• Pants: If they are not tights, either roll up or tuck the pant leg into a sock on the chain side, or secure with a rip-and-stick strap to prevent the leg from flapping onto the chain.
  • Shoes: No need for cycling shoes. Regular shoes are more versatile.  A grippy sole will help keep your feet on the pedals. If you wear smooth-soled shoes, a strapless pedal toe clip will prevent your feet sliding forward.
  • Jacket: The discomforts of rain and wind can be lessened with a suitable wind or waterproof jacket. For serious wet weather protection, add rain pants and shoe covers.

As urban cycling becomes more popular, you'll find clothing that blends cycling function with city fashion. Stretchy wind resistant fabric, discrete reflective accents, and hidden roll-up pant tabs help you ride, work and play without looking like a spandex fashion model.

 

Riding Safety

Riding safely in traffic can be distilled down to three key behaviors:

Be visible: Wear a bright jacket/top or white helmet. Equip your bike with front and rear flashing safety lights, and use them at night and in gloomy daylight conditions. For extra visibility, add spoke lights. For more info about lights, see Bike Lights: How to Choose.

Be legal: To earn respect, show respect to other road users. Ride with traffic, not against it. Use bike lanes where available. Observe the road rules. Ride in single file. Ride on the street or in a bike lane, not on the sidewalk unless this is permitted. The sidewalk may feel safer, but you must stay alert for pedestrians and driveway traffic.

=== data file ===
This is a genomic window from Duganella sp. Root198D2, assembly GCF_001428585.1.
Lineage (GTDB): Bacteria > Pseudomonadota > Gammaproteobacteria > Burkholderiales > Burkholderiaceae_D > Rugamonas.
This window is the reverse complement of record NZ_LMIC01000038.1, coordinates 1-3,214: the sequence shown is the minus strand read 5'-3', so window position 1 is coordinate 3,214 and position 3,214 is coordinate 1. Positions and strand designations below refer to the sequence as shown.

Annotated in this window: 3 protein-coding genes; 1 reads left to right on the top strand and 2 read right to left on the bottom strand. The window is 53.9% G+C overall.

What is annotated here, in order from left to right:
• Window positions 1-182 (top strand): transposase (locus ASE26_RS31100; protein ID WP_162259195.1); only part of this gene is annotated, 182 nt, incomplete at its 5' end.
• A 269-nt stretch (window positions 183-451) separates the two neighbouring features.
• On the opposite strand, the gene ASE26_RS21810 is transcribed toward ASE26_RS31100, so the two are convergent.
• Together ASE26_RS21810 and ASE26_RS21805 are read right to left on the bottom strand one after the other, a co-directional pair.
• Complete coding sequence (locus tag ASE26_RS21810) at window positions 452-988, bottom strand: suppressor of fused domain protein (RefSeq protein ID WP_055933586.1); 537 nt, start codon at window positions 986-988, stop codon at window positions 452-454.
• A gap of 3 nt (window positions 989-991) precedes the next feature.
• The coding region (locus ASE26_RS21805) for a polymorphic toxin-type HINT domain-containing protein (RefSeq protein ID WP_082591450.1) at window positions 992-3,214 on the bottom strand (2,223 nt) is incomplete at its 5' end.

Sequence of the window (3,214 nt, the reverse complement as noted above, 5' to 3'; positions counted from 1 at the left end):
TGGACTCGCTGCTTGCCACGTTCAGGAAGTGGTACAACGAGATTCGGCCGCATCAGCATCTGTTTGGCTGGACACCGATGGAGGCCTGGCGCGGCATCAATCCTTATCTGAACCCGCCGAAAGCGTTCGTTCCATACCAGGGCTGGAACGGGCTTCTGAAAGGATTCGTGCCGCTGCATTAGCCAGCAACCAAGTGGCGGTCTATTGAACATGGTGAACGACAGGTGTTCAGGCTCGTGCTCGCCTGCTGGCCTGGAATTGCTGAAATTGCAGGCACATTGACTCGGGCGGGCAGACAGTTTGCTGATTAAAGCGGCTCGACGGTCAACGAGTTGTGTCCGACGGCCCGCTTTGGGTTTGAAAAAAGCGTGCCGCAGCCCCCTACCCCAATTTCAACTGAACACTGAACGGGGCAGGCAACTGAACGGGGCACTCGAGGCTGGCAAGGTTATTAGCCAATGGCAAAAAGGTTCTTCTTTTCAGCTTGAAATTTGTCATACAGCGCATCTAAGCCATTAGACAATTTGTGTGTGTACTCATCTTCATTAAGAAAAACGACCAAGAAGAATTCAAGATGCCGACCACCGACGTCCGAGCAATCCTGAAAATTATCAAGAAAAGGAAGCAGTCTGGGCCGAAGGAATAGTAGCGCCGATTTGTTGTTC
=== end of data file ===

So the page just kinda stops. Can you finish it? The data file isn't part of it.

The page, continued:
Be predictable: Don’t ride erratically or weave in and out of cars. Hand signal your turning intention before you enter the turn. Be courteous to other road users by not needlessly blocking lanes or impeding traffic flow, unless the safest action is to "take a lane." When riding with family or friends, focus on the traffic and not the chat.  

 

Bike Maintenance

Basic cleaning/maintenance involves two simple things:

  • Air: All tires gradually lose air. Tires need to be pumped up to their recommended pressure once or twice a month, regardless of use. Invest in a floor pump with a built-in gauge to make this quick and easy.
  • Oil: The drivetrain will work quietly, smoothly and with less effort when kept lubed. Apply chain lube once or twice a month, depending on use. Let it soak it, then wipe off the excess with a cloth.

Tip: Take your bike to REI or other reputable bike-repair shop for regular maintenance. An annual service will prolong its life and minimize potential breakdowns

 

How to Handle Flat Tires

Punctures happen, but not nearly as often as you might fear. Your options are:

  • Prevention: Choose tubeless tires which are far less prone to puncture flats. 
  • Plan B: Have a contingency plan. It might be calling a friend to pick you up, or catching a bus or train with your bike to finish your trip. Or locking your bike up, calling a cab and attending to it later.
  • Fix it: Learn to fix a flat, and carry the relevant equipment (tire levers, spare tube, patch kit, hand pump). A repair usually takes 10 minutes or so. For instruction, see the REI Expert Advice article and video, Fixing a Flat Tire.